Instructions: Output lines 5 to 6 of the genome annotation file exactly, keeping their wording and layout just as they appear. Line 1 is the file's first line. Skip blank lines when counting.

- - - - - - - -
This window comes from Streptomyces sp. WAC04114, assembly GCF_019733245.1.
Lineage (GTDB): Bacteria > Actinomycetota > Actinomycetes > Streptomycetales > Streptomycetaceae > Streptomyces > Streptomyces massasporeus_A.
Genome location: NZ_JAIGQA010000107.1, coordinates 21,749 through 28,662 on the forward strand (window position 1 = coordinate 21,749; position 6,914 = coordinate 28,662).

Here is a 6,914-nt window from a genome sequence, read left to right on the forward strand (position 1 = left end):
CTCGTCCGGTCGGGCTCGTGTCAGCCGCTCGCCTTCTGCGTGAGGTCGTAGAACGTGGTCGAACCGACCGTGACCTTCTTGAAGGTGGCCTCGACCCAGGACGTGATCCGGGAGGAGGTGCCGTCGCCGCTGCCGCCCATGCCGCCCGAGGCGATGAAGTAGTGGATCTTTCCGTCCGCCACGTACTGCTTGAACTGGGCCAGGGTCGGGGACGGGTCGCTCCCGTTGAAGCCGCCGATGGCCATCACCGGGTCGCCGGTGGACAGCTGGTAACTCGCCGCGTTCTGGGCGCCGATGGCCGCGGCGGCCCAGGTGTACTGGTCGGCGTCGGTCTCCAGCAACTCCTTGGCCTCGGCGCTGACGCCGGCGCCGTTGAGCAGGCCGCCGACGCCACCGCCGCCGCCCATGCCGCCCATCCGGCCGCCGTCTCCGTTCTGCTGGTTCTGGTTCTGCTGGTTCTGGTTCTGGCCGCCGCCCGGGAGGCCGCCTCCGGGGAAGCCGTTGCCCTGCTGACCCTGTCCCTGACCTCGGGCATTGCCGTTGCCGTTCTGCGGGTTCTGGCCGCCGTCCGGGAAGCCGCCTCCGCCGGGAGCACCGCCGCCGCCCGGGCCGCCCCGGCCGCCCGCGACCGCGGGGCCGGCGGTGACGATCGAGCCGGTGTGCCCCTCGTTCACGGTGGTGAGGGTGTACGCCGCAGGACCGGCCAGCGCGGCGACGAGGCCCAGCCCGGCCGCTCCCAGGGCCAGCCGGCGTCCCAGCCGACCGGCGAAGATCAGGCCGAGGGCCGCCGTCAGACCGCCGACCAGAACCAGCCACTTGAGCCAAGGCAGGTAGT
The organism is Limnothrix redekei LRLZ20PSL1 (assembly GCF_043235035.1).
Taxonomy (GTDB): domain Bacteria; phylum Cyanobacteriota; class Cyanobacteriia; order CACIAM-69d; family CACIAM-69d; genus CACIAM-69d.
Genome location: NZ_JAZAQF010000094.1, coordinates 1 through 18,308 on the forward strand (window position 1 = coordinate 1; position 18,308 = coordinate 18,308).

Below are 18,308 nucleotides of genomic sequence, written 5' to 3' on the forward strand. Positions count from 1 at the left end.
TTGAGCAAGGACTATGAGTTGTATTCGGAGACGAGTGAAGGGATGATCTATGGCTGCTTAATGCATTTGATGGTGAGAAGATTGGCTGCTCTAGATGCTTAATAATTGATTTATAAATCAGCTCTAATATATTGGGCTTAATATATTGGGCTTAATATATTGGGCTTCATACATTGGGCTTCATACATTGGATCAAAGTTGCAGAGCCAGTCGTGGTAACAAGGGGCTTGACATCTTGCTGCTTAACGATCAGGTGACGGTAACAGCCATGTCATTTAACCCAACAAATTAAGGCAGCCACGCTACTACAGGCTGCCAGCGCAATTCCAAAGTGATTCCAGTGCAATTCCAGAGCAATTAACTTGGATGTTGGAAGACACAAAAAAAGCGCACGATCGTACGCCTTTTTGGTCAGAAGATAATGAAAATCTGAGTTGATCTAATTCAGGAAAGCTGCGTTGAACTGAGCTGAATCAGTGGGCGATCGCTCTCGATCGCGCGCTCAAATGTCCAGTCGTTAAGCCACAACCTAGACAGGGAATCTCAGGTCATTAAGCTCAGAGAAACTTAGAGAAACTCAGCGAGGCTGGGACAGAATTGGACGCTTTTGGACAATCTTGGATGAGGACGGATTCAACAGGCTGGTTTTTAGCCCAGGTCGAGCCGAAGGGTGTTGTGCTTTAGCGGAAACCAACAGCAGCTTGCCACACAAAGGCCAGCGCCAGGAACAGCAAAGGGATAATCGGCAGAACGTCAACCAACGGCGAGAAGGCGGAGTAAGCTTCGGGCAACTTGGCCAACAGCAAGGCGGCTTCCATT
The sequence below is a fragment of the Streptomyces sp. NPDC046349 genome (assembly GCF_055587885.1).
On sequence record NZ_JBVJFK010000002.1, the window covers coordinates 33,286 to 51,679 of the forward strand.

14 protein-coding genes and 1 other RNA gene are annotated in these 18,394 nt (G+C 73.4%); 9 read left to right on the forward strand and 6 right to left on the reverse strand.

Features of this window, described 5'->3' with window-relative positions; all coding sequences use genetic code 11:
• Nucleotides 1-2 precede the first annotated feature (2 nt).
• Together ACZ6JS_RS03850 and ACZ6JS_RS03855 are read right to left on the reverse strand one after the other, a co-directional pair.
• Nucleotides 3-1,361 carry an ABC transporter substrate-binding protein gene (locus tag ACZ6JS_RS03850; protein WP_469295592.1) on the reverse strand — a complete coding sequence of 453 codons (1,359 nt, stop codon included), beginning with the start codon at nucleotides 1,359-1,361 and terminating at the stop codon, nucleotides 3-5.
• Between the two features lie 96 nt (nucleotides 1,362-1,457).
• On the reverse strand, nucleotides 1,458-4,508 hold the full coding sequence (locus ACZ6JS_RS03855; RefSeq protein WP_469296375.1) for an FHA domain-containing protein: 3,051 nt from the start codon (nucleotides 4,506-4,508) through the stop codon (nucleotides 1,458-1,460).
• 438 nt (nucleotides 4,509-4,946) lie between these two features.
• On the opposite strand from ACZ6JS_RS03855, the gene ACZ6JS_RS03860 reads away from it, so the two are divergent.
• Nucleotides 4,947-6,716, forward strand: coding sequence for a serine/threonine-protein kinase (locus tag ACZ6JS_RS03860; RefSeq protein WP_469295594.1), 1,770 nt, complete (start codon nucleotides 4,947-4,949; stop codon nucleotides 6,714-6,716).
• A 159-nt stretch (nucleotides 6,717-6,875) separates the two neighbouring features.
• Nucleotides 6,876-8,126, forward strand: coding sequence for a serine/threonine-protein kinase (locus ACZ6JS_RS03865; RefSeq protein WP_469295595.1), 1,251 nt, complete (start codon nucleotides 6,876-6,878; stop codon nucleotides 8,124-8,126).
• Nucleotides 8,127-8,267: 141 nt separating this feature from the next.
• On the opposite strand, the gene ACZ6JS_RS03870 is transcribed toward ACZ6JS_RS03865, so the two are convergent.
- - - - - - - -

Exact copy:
CTCGTCCGGTCGGGCTCGTGTCAGCCGCTCGCCTTCTGCGTGAGGTCGTAGAACGTGGTCGAACCGACCGTGACCTTCTTGAAGGTGGCCTCGACCCAGGACGTGATCCGGGAGGAGGTGCCGTCGCCGCTGCCGCCCATGCCGCCCGAGGCGATGAAGTAGTGGATCTTTCCGTCCGCCACGTACTGCTTGAACTGGGCCAGGGTCGGGGACGGGTCGCTCCCGTTGAAGCCGCCGATGGCCATCACCGGGTCGCCGGTGGACAGCTGGTAACTCGCCGCGTTCTGGGCGCCGATGGCCGCGGCGGCCCAGGTGTACTGGTCGGCGTCGGTCTCCAGCAACTCCTTGGCCTCGGCGCTGACGCCGGCGCCGTTGAGCAGGCCGCCGACGCCACCGCCGCCGCCCATGCCGCCCATCCGGCCGCCGTCTCCGTTCTGCTGGTTCTGGTTCTGCTGGTTCTGGTTCTGGCCGCCGCCCGGGAGGCCGCCTCCGGGGAAGCCGTTGCCCTGCTGACCCTGTCCCTGACCTCGGGCATTGCCGTTGCCGTTCTGCGGGTTCTGGCCGCCGTCCGGGAAGCCGCCTCCGCCGGGAGCACCGCCGCCGCCCGGGCCGCCCCGGCCGCCCGCGACCGCGGGGCCGGCGGTGACGATCGAGCCGGTGTGCCCCTCGTTCACGGTGGTGAGGGTGTACGCCGCAGGACCGGCCAGCGCGGCGACGAGGCCCAGCCCGGCCGCTCCCAGGGCCAGCCGGCGTCCCAGCCGACCGGCGAAGATCAGGCCGAGGGCCGCCGTCAGACCGCCGACCAGAACCAGCCACTTGAGCCAAGGCAGGTAGT
The organism is Limnothrix redekei LRLZ20PSL1 (assembly GCF_043235035.1).